National Geographic Magazine/Volume 31/Number 4/Friends of Our Forests/Blue-winged Warbler

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The Warblers of North America[edit]

Blue-winged Warbler (Vermivora pinus)[edit]


Range: Breeds from southeastern Minnesota, southern Michigan, western New York, Massachusetts (rarely), and southern Connecticut south to northeastern Kansas, central Missouri, Kentucky, Maryland, and Delaware; winters from southern Mexico (Puebla) to Guatemala.

Like the golden-wing, the blue-winged warbler is confined to the Eastern States, but it ranges considerably farther west than that species and occurs almost or quite to the Plains. The blue-wing is in many ways an inconspicuous member of the warbler group, but, because of its perplexing relationship with the golden-wing, Brewster's warbler, and Lawrence's warbler, its ornithological interest is excelled by few. Like the golden-wing, it prefers deciduous trees and second growths and shuns the deeper parts of the forests. It has the habit—shared by the golden-wing and chickadee—of hanging from the under side of any particular cluster it wishes to investigate, and no doubt it makes sure of insects that defy the less careful search of most other species. The ordinary song of the blue-wing is comparable to the golden-wing's, being in fact little else than an apology for a song, with the same insectlike quality. This warbler, though of distinctly arboreal habits, prefers to nest on the ground, or a few inches above it, in a tuft of grass, a clump of goldenrods, or at the foot of a sapling.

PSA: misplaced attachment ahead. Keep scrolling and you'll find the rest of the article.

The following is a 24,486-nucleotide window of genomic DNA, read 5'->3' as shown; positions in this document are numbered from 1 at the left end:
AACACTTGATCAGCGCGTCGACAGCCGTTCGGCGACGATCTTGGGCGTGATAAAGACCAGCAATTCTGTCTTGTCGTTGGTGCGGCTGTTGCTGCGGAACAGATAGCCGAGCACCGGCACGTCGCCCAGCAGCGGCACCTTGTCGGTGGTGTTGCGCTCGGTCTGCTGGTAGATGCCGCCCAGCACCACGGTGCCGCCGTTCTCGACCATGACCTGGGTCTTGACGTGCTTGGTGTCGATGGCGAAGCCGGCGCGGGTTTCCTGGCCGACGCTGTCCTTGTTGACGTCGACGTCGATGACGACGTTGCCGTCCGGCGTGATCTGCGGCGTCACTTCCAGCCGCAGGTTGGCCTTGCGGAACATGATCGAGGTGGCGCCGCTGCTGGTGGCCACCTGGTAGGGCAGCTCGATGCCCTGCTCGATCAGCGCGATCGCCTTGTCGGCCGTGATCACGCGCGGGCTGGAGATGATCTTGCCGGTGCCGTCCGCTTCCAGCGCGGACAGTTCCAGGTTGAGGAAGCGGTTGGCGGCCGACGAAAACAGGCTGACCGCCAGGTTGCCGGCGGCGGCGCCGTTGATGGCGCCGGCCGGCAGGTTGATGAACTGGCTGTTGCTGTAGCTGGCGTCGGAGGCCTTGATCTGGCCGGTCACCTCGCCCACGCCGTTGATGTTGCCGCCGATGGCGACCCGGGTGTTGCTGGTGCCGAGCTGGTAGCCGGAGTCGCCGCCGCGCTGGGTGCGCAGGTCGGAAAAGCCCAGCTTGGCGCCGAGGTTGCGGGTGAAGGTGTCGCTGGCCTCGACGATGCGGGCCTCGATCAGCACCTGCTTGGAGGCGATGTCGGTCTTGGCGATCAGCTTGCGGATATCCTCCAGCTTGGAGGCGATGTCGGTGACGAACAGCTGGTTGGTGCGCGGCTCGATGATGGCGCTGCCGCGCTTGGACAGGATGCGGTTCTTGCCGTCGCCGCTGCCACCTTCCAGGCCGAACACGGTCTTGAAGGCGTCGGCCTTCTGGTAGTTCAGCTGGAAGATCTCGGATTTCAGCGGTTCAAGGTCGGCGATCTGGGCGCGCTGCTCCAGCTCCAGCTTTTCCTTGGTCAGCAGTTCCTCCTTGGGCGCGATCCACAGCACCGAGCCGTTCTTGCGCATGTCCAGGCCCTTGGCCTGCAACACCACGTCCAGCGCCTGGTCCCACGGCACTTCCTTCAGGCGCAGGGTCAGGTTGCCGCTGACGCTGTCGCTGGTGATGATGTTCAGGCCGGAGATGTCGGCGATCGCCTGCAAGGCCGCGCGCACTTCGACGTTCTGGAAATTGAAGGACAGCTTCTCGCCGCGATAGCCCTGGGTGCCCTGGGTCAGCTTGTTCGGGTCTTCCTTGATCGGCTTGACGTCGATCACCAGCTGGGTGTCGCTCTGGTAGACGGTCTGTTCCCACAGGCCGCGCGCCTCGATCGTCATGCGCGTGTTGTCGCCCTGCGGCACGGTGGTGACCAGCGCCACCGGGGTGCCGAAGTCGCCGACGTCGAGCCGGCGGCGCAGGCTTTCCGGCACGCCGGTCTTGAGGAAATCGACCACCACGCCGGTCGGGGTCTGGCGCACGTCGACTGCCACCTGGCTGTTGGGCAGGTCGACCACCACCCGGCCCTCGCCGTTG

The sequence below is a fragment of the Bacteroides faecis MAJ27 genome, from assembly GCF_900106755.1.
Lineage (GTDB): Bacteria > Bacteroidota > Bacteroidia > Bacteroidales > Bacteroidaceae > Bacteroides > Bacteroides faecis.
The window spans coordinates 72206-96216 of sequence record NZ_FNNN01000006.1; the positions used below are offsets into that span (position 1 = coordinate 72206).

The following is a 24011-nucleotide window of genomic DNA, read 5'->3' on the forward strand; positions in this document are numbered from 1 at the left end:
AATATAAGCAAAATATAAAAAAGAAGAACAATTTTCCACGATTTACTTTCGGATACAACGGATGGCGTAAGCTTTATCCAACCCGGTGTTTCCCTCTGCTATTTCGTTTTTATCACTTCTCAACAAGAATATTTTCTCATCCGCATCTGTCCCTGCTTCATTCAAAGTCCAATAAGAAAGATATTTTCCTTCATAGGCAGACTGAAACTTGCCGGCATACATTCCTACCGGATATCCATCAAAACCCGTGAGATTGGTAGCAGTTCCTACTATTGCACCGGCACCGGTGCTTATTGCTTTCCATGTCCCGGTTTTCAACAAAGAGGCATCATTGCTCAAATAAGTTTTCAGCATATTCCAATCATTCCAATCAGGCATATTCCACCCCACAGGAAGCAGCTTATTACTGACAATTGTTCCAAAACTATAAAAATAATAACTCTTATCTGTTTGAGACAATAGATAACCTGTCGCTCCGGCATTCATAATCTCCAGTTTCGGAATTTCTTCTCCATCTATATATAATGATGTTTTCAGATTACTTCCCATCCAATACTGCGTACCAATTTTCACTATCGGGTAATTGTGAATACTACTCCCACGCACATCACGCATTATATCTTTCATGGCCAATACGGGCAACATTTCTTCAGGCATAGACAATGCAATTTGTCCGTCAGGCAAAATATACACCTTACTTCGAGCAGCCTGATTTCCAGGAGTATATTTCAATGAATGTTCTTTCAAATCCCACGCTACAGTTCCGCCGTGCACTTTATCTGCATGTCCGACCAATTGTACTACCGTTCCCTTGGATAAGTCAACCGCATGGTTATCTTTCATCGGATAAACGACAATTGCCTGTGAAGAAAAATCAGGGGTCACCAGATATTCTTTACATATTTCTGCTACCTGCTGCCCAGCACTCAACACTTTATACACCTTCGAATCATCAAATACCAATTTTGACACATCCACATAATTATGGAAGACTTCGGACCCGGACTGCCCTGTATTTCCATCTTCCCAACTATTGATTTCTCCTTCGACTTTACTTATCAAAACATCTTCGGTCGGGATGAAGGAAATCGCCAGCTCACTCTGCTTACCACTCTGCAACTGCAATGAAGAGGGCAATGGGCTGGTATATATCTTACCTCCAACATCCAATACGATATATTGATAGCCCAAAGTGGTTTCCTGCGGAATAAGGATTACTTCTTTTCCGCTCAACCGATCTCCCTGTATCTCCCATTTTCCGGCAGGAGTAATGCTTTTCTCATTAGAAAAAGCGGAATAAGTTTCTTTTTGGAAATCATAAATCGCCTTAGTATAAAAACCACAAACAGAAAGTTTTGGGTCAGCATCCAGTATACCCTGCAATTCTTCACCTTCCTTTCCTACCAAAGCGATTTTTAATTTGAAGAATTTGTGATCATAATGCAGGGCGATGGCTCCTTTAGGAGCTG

The nest is rather bulky, composed of leaves and grasses, put together after the artless manner of its kind; but it is usually well concealed by the surrounding screen of grass or weeds from any but chance discovery.

Source: Henry W. Henshaw (April 1917), “Friends of Our Forests”, The National Geographic Magazine 31(4): 311. (Illustration from p. 308.)